There was a rabid kudu attacking the cattle at the corral by the house. So Jay, Sniffel, and I trudged down there, me still half asleep since my body had no idea what time it was, and Jay with a rifle over his shoulder. Sniffel bounced along in his usual, jolly, all-is-well spirit.
The kudu thought it was hiding in a bush, but we could see it perfectly clearly. One whistle from Jay and it looked directly at us. One quick bullet to the head and it collapsed, dead, to the ground. Normally, when we shoot an animal on the farm, it is for food and I still have never gotten used to it. When it is rabid, it’s not so hard; I know we are releasing it from an agonizing death. And when I say we, I mean Jay, while I stand a few feet back, restraining the dog from bravely bringing down the animal by his tiny self.
We tied it to the back of our diesel pick-up truck by its long, twisted horns and hauled it to the vulture restaurant, a self-descriptive place not far down the road.
One cow had already been infected. (Usually, they are bitten as the rabid animal fights to get to the water trough. Rabies lames the throat muscles thereby causing an insatiable thirst which is why the animals seem crazed). She couldn’t stand anymore but to scramble a few steps in any direction. She was drooling at the mouth. She had miscarried. Where the calf should have come out was then only blood. We propped her up with a few small boulders; at least she wouldn’t be on her side. Their bodies shut down faster when they are on their side. We shot her up with the last of our rabies vaccination and hoped for the best. Two mornings later, we found her dead. Overnight, jackals had taken her eyes, udder, and some of her internal organs after ripping open her backside. She, too, was hauled to the restaurant. We scared away many vultures, resting after feeding on the kudu. We laid the cow to rest next to the skin and bones which was a live animal just 48 hours ago. Vultures hovered for yet another day.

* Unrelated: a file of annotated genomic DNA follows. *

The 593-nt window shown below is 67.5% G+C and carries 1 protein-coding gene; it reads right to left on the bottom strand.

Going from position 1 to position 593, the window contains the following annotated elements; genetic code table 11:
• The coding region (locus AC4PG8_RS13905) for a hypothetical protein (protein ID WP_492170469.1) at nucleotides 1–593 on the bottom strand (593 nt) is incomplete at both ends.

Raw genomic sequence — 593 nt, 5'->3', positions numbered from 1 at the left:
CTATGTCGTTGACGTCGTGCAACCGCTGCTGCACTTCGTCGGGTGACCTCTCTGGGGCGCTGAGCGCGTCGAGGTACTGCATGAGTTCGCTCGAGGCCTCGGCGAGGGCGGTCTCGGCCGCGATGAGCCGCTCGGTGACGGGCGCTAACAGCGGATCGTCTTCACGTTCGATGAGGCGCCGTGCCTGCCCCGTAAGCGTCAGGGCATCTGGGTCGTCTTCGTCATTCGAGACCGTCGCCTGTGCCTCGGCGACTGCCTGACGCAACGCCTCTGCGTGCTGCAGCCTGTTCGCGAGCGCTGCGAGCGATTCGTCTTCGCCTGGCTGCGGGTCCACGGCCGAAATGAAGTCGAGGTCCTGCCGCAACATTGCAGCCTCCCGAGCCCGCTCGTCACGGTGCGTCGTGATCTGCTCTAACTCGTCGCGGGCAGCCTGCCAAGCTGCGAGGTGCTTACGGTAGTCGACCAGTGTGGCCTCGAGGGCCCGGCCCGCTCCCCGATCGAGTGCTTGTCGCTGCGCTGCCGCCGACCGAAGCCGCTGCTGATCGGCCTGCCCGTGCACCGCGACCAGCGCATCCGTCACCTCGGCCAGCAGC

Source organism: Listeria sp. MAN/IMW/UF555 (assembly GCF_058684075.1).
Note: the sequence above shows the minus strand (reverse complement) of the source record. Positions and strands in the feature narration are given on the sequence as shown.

I’ve done these things before, they are not uncommon on our Namibian farm. It was simply an abrupt and blunt welcome back and a reminder how far I had traveled from the city life of the past three months in the States.